27/08/14

Two days ago I discovered from reading the BBC News app that Richard Attenborough had passed away. As I read the article I realised that I was ignorantly only familiar with two of the films listed in the article–one where he acted as Professor John Hammond and the other he directed and filmed in India. I watched the latter film in 2011, and it had a profound impact on me before becoming a catalyst for my future projects.

In autumn 2011 during an afternoon of torrential rain, I was working on a rooftop farm in New York with another Michael. Dressed in a black bin liner I harvested Swiss chard and tomatillos and took photos of various produce with my phone. After the harvest, Michael and I went downstairs and I checked my phone only to find it dead and soaked in rainwater. I was completely soaked to the skin.

Leaving the rooftop farm building, we got on our bikes and cycled in the rain south towards Greenpoint, where I was living at the time. At the junction of McGuinness and Huron, we departed–I turned right and Michael south to Bed-Stuy, where he lived.

When I got home, I had a shower and decided to climb up to my triangular-shaped room and watch a film on my laptop. I decided to watch Gandhi, Richard Attenborough’s biographical film that depicts the life of Mohandas Gandhi, the leader of India's movement against Britain’s rule of India during the 20th century. Previously I had not read much about Gandhi–we never studied him at school in the UK, where I was born and grew up.

Captivated for 191 minutes, the film surprise me and allowed me to relate to many issues and feelings that I had felt or experienced in Hong Kong (also a country once ruled by the British). Issues such as encouraging local production, empowering different communities and intelligent ways to be autonomous were projected from my laptop that afternoon.

During the rule of India, the British government imposed a salt tax and forbade people from making their own salt–a vital ingredient in people’s daily diets. One of the many direct and well-organised actions that Gandhi pioneered was The Salt March in 1930. Over a 24-day and 390 km journey by foot, Gandhi led a march, joined by growing numbers along the way, towards the coastal village of Dandi in the state of Gujarat, to break the salt law as an act of civil disobedience.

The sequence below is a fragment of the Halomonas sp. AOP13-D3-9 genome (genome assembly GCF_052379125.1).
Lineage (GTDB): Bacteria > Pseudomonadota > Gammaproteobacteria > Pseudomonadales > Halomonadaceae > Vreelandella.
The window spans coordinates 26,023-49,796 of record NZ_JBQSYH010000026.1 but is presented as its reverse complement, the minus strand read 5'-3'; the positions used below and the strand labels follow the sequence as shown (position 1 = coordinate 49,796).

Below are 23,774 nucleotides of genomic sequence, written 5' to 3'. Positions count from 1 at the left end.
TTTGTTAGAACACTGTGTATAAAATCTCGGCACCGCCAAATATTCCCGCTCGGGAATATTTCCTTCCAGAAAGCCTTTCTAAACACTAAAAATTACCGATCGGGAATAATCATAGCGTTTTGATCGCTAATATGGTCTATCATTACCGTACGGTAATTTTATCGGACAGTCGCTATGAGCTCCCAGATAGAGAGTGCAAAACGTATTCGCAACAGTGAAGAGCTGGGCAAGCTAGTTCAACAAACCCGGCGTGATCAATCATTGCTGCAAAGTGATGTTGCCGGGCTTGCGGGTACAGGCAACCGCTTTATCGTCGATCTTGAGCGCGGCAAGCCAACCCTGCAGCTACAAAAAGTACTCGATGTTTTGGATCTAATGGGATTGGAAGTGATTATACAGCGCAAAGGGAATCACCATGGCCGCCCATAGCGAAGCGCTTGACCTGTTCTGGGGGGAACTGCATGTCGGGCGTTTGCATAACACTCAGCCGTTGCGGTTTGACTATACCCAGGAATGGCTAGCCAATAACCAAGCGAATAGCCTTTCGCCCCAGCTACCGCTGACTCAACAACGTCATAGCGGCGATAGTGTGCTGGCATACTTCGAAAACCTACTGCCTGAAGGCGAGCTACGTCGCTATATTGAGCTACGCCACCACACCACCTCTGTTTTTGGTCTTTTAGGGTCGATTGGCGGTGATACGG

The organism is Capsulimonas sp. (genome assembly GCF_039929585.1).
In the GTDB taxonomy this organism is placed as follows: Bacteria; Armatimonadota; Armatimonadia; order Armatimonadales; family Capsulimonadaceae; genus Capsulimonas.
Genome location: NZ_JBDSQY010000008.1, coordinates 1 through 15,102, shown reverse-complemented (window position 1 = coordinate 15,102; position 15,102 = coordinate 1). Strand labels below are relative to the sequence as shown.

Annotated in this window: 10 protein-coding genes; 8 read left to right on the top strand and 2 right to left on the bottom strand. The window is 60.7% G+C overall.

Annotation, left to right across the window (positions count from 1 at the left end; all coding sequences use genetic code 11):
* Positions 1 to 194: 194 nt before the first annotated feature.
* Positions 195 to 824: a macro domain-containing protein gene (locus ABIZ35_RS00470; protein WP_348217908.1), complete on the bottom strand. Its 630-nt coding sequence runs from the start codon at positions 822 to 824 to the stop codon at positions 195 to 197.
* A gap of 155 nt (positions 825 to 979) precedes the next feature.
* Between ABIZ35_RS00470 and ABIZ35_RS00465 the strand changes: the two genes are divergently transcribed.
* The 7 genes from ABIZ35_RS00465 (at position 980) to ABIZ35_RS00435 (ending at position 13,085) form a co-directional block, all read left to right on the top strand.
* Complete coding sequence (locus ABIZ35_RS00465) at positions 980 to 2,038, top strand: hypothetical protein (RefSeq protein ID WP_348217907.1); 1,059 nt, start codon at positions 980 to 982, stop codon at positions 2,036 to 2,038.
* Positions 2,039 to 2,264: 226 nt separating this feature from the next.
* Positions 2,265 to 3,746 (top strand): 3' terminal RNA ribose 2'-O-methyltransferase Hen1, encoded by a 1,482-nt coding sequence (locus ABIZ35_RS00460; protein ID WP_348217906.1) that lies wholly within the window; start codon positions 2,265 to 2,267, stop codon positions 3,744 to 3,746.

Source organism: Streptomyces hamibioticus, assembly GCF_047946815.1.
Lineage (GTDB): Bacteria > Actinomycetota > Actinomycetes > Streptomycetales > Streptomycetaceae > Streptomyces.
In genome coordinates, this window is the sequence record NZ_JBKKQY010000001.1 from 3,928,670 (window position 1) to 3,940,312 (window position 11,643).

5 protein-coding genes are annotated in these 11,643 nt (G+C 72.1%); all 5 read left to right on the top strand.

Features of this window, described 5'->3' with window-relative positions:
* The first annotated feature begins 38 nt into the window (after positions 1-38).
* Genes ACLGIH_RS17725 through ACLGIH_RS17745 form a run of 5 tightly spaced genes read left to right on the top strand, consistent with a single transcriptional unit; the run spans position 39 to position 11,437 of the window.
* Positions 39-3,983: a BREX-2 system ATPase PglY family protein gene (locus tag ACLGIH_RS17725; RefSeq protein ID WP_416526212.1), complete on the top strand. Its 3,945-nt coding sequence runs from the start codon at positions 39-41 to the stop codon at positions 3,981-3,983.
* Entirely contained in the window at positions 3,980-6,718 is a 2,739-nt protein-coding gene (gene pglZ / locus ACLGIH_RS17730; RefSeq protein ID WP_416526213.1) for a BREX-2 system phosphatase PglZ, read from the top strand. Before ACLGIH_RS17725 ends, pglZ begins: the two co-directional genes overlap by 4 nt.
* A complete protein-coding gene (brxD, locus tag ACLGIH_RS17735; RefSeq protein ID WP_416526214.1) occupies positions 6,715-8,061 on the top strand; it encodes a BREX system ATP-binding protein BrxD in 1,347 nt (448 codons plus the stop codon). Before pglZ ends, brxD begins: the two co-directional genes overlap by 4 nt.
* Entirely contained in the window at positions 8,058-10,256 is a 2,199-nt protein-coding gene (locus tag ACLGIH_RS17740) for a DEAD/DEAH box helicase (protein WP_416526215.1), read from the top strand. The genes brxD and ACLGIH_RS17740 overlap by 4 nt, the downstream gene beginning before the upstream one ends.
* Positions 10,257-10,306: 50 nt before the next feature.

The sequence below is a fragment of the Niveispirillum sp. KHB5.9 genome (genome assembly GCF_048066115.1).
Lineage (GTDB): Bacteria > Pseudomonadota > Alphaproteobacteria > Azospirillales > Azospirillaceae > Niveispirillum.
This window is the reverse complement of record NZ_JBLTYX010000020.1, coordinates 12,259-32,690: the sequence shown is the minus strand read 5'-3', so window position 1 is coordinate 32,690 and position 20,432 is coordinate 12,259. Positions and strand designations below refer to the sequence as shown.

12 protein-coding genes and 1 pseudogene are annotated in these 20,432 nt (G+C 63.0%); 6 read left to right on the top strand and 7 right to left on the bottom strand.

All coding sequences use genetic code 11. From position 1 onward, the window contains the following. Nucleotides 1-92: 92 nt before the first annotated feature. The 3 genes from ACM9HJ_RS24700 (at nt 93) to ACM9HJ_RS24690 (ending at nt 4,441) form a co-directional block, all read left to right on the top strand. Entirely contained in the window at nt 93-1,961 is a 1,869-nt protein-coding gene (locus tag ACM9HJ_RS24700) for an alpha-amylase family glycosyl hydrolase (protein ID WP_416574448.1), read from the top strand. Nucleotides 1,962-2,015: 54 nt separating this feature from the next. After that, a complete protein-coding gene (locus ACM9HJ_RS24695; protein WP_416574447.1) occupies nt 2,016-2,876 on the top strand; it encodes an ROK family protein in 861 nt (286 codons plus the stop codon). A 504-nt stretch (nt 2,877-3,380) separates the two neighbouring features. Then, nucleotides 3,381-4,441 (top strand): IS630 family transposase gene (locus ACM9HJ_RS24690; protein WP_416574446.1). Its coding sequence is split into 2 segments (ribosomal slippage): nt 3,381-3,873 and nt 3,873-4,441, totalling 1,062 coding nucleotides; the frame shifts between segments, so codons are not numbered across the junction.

Such acts of civil disobedience resulted in the use of physical force by the British government and soon salt marches became widespread acts that led to changing global and British attitudes towards India’s non-violent fight for independence. After The Salt March in 1930, many other Indians emphasised with India’s struggle for independence and flocked to the sea to make their own salt as an act of civil disobedience.

A short account of The Salt March is concisely and potently shown in Attenborough’s film. It was this part of the film that inspired me to make salt in Hong Kong and start a project named HK Salt. The political context in Hong Kong is very different to how it was before 1997 and indeed in India in 1930, however some parallels can be drawn, such as the Sai Wan villagers’ continuing land issues with the government and the Agricultural and Fisheries Conservation Department’s blurred jurisdiction of Sai Kung Country Park, which engulfs the Sai Wan village and coastline.

After watching Attenborough’s film I was inspired and began planning HK Salt. I bought the website from my bed on Green Street and started sketching some ideas that I would later develop in Hong Kong.

The passing of Richard Attenborough marks a point in the my life and in the HK Salt project–a point that allows me to pause and revisit his film, his other films and his commitments to the community and social injustice.

Without wanting to sound like an obituary, I would like to encourage you to watch Gandhi and India through Attenborough’s eyes if you have not done so already. I am sure the film will have a lasting impression on your life as it has done for me, and perhaps inspire new paths and destinations. It is now 12:53pm on Wednesday 27th August 2014 and I have a delivery to make to Mango King and I need pack my camping bag for another Sai Wan trip tonight.

RIP

SAI WAN SALT TRIP
JANUARY 2013
DIRECTED & EDITED BY GEE CABALOU

HK SALT LAUNCH - 30/01/13
AT IMMINENT DOMAIN EXHIBITION
ASIA SOCIETY HONG KONG CENTER




TRIP 1 - 26/10/12

THE ROAD TO SAI WAN TING WRAPS TIGHTLY AROUND THE MOUNTAINS, ILLUMINATED ONLY BY THE MOON AND THE CAR'S HEADLIGHTS


NEW YORK 2011

BETWEEN MEETING URBAN FARMERS, BEEKEEPERS AND FOOD ENTREPENEURS I WATCHED
GANDHI, RICHARD ATTENBOROUGH'S MASTERPIECE ON MAHATMA GANDHI



2010 - PRESENT

FIRST CAME HK HONEY AND THEN HK FARM


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HK Salt is a creative journey inspired by Hong Kong’s beautiful coastlines

Each journey builds relationships, collects stories and creates objects in the pursuit of locally produced salt

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